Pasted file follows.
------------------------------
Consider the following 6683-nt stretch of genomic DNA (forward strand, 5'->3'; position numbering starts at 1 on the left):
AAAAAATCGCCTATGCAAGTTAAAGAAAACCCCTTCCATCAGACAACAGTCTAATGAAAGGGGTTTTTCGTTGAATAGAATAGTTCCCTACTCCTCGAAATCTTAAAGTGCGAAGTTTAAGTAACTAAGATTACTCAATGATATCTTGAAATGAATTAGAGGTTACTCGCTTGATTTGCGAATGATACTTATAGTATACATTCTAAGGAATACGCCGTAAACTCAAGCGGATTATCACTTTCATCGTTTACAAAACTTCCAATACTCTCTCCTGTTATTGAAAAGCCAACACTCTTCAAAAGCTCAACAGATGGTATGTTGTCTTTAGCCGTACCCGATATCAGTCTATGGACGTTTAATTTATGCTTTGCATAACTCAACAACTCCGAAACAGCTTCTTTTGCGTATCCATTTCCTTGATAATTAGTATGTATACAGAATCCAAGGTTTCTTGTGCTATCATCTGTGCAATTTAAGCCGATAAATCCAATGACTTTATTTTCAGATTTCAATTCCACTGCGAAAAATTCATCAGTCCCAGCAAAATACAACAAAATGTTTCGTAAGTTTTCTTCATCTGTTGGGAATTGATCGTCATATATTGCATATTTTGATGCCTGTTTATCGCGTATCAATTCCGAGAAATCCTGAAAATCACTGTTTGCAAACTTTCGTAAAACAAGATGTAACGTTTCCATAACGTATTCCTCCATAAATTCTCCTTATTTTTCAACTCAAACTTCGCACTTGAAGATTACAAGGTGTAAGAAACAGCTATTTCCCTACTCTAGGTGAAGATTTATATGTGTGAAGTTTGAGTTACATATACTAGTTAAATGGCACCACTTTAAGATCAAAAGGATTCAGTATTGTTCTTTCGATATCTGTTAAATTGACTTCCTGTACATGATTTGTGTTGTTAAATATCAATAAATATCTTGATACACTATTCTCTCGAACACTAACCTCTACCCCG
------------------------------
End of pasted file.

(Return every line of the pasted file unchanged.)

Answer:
Consider the following 6683-nt stretch of genomic DNA (forward strand, 5'->3'; position numbering starts at 1 on the left):
AAAAAATCGCCTATGCAAGTTAAAGAAAACCCCTTCCATCAGACAACAGTCTAATGAAAGGGGTTTTTCGTTGAATAGAATAGTTCCCTACTCCTCGAAATCTTAAAGTGCGAAGTTTAAGTAACTAAGATTACTCAATGATATCTTGAAATGAATTAGAGGTTACTCGCTTGATTTGCGAATGATACTTATAGTATACATTCTAAGGAATACGCCGTAAACTCAAGCGGATTATCACTTTCATCGTTTACAAAACTTCCAATACTCTCTCCTGTTATTGAAAAGCCAACACTCTTCAAAAGCTCAACAGATGGTATGTTGTCTTTAGCCGTACCCGATATCAGTCTATGGACGTTTAATTTATGCTTTGCATAACTCAACAACTCCGAAACAGCTTCTTTTGCGTATCCATTTCCTTGATAATTAGTATGTATACAGAATCCAAGGTTTCTTGTGCTATCATCTGTGCAATTTAAGCCGATAAATCCAATGACTTTATTTTCAGATTTCAATTCCACTGCGAAAAATTCATCAGTCCCAGCAAAATACAACAAAATGTTTCGTAAGTTTTCTTCATCTGTTGGGAATTGATCGTCATATATTGCATATTTTGATGCCTGTTTATCGCGTATCAATTCCGAGAAATCCTGAAAATCACTGTTTGCAAACTTTCGTAAAACAAGATGTAACGTTTCCATAACGTATTCCTCCATAAATTCTCCTTATTTTTCAACTCAAACTTCGCACTTGAAGATTACAAGGTGTAAGAAACAGCTATTTCCCTACTCTAGGTGAAGATTTATATGTGTGAAGTTTGAGTTACATATACTAGTTAAATGGCACCACTTTAAGATCAAAAGGATTCAGTATTGTTCTTTCGATATCTGTTAAATTGACTTCCTGTACATGATTTGTGTTGTTAAATATCAATAAATATCTTGATACACTATTCTCTCGAACACTAACCTCTACCCCG